Coverage or Capacity – What Does Your Wireless Design Need

CoverageorCapacity WhatDoesYourWirelessDesignNeed

Does your wireless network support the needs and provide the performance your users expect?

If your network is not keeping up with the demands of your users or providing the security and visibility, then it is time to reevaluate your wireless network design. By going through the proper design process, you can guarantee the Wi-Fi network meets specified requirements and achieves your goals.

Let’s take a look at three things that will help you plan your next wireless network design.

1. Define your needs and goals
2. Understand coverage areas and capacity
3. Perform a predictive site survey

Define your needs and goals
Start your wireless design by taking a step back and determining your network needs. The following factors must be considered to determine the type and number of access points as part of your design.

  • Type of site – office, warehouse, reception hall, hotel, dormitory, etc.
  • Number of floors for coverage
  • Construction materials – concrete, brick, drywall, elevator shafts, and metal
  • Exclusion areas – locations where coverage is not needed or wanted
  • Number of SSID’s needed
  • Maximum number of client devices concurrently transmitting and receiving traffic on each SSID
  • Types of client devices supported
  • Applications being supported
  • Required throughput levels
  • Security requirements to access each SSID by user groupings

Gathering this information gives you a good overview to begin your design. Knowing these details will help as you begin looking at coverage and capacity of your wireless network.

Understanding coverage areas and capacity
When looking to set up a wireless network, people tend to approach it from a single (and over-simplistic) prospective. They spread out access points across a space in an attempt to provide signal coverage from corner to corner – many times distributing too many or too little units. Today’s users assume the mobility Wi-Fi networks are capable of providing but expect the performance they are used to from a wired network. Coverage is important but designing wireless networks for optimal performance is all about planning for capacity.

Considerations when designing for capacity:

  • Number of end user devices – When you have a large number of users accessing Wi-Fi and demanding throughput at the same time, it is considered to be a high-density area. As a general rule of thumb, when 25 to 30 active devices are served by a single AP (approximately 500 to 1,000 square feet) you should design your wireless network using high density best practices.
  • Device type – In today’s world of mobile phones, tablets and all the IoT devices available, a network must be designed to be dynamic enough to support capabilities of both legacy and the most current devices. By identifying the device type, you can build a design that supports dual band coverage across both 2.4GHz and 5GHz spectrums. If you have multi-radio access points, you will allow both 2.4 and 5GHz devices to connect successfully while providing load balancing to the users. While this may seem like a simple concept, it is essential for high-density wireless areas.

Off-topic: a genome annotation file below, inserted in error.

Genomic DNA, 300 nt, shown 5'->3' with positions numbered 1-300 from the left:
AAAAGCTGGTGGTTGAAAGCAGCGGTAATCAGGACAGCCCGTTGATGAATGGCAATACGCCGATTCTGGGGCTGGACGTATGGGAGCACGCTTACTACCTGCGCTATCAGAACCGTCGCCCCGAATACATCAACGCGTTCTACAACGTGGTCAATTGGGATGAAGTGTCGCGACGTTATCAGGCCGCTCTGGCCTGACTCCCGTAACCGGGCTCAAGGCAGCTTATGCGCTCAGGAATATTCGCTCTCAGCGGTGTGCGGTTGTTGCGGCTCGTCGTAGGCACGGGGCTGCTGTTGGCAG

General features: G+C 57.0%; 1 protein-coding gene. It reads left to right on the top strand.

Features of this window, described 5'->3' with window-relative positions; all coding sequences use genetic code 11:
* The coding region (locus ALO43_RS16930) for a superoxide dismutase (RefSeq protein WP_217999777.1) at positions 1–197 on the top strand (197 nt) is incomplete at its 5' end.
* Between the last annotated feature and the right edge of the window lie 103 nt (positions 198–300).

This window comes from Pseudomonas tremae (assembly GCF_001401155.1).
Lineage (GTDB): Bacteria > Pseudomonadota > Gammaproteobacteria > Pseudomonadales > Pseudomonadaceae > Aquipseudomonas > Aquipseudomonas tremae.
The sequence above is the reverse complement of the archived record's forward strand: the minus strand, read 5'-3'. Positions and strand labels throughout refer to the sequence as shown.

• Applications on the network – It is critical to understand which applications will be used and how much bandwidth each application will consume in terms of throughput per device.

Perform a predictive site survey
A predictive site survey is a virtual survey of your site or facility that uses pertinent information about the environment to plan for wireless network optimization. The goal of a predictive site survey is to establish design criteria, such as AP quantity and placement, with relative confidence. Doing so will then reduce the amount of effort required to perform the typically labor-intensive pre-deployment site survey. One of the major benefits of predictive modeling is the ability to quickly simulate various deployment scenarios while narrowing design alternatives. A predictive site survey will never be 100% accurate, and though it might not replace pre-deployment or post-deployment site surveys, it can help expedite them.

Do you need assistance with your wireless design and deployment or optimizing your existing wireless network? We are here to help. At Innovative Integration, we focus on wireless network design, optimization, deployment, and support for large-scale, enterprise wireless networks. If you have any questions about your wireless network and would like to receive some consultation, you can contact us here.

About Larry Taylor

Innovative helps you balance your business requirements, service levels, staff and infrastructure to make your IT as effective as possible. Larry Taylor is a Senior Solutions Consultant at Innovative with a focus on Microsoft technologies. Since 2002, Larry has been recommending, deploying, and providing support for organizations to align technology solutions with their business needs.

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